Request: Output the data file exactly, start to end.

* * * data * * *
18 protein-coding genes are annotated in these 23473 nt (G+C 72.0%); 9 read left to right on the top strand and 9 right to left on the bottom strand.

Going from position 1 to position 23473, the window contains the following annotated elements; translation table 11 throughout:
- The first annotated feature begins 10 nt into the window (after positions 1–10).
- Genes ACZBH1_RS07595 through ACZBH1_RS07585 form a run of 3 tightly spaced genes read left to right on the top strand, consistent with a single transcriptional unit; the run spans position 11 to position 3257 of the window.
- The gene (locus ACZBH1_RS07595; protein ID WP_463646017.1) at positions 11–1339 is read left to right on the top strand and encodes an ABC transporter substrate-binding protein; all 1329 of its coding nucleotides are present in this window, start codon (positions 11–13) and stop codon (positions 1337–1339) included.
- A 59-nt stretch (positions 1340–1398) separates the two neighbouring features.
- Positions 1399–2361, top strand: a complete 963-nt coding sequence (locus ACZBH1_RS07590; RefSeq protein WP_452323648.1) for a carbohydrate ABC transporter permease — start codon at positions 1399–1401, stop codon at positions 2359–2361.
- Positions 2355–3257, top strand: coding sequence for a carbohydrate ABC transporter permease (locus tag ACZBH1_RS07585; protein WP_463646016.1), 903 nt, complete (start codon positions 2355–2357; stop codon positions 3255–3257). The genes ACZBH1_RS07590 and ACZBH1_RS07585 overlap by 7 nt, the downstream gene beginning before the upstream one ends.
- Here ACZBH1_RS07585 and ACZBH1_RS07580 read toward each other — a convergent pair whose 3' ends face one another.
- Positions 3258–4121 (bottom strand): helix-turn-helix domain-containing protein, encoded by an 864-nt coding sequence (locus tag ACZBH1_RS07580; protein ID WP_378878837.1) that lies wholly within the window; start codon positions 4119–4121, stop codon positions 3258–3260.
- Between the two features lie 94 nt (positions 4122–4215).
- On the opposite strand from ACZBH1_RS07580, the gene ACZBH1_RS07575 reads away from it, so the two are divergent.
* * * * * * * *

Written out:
18 protein-coding genes are annotated in these 23473 nt (G+C 72.0%); 9 read left to right on the top strand and 9 right to left on the bottom strand.

Going from position 1 to position 23473, the window contains the following annotated elements; translation table 11 throughout:
- The first annotated feature begins 10 nt into the window (after positions 1–10).
- Genes ACZBH1_RS07595 through ACZBH1_RS07585 form a run of 3 tightly spaced genes read left to right on the top strand, consistent with a single transcriptional unit; the run spans position 11 to position 3257 of the window.
- The gene (locus ACZBH1_RS07595; protein ID WP_463646017.1) at positions 11–1339 is read left to right on the top strand and encodes an ABC transporter substrate-binding protein; all 1329 of its coding nucleotides are present in this window, start codon (positions 11–13) and stop codon (positions 1337–1339) included.
- A 59-nt stretch (positions 1340–1398) separates the two neighbouring features.
- Positions 1399–2361, top strand: a complete 963-nt coding sequence (locus ACZBH1_RS07590; RefSeq protein WP_452323648.1) for a carbohydrate ABC transporter permease — start codon at positions 1399–1401, stop codon at positions 2359–2361.
- Positions 2355–3257, top strand: coding sequence for a carbohydrate ABC transporter permease (locus tag ACZBH1_RS07585; protein WP_463646016.1), 903 nt, complete (start codon positions 2355–2357; stop codon positions 3255–3257). The genes ACZBH1_RS07590 and ACZBH1_RS07585 overlap by 7 nt, the downstream gene beginning before the upstream one ends.
- Here ACZBH1_RS07585 and ACZBH1_RS07580 read toward each other — a convergent pair whose 3' ends face one another.
- Positions 3258–4121 (bottom strand): helix-turn-helix domain-containing protein, encoded by an 864-nt coding sequence (locus tag ACZBH1_RS07580; protein ID WP_378878837.1) that lies wholly within the window; start codon positions 4119–4121, stop codon positions 3258–3260.
- Between the two features lie 94 nt (positions 4122–4215).
- On the opposite strand from ACZBH1_RS07580, the gene ACZBH1_RS07575 reads away from it, so the two are divergent.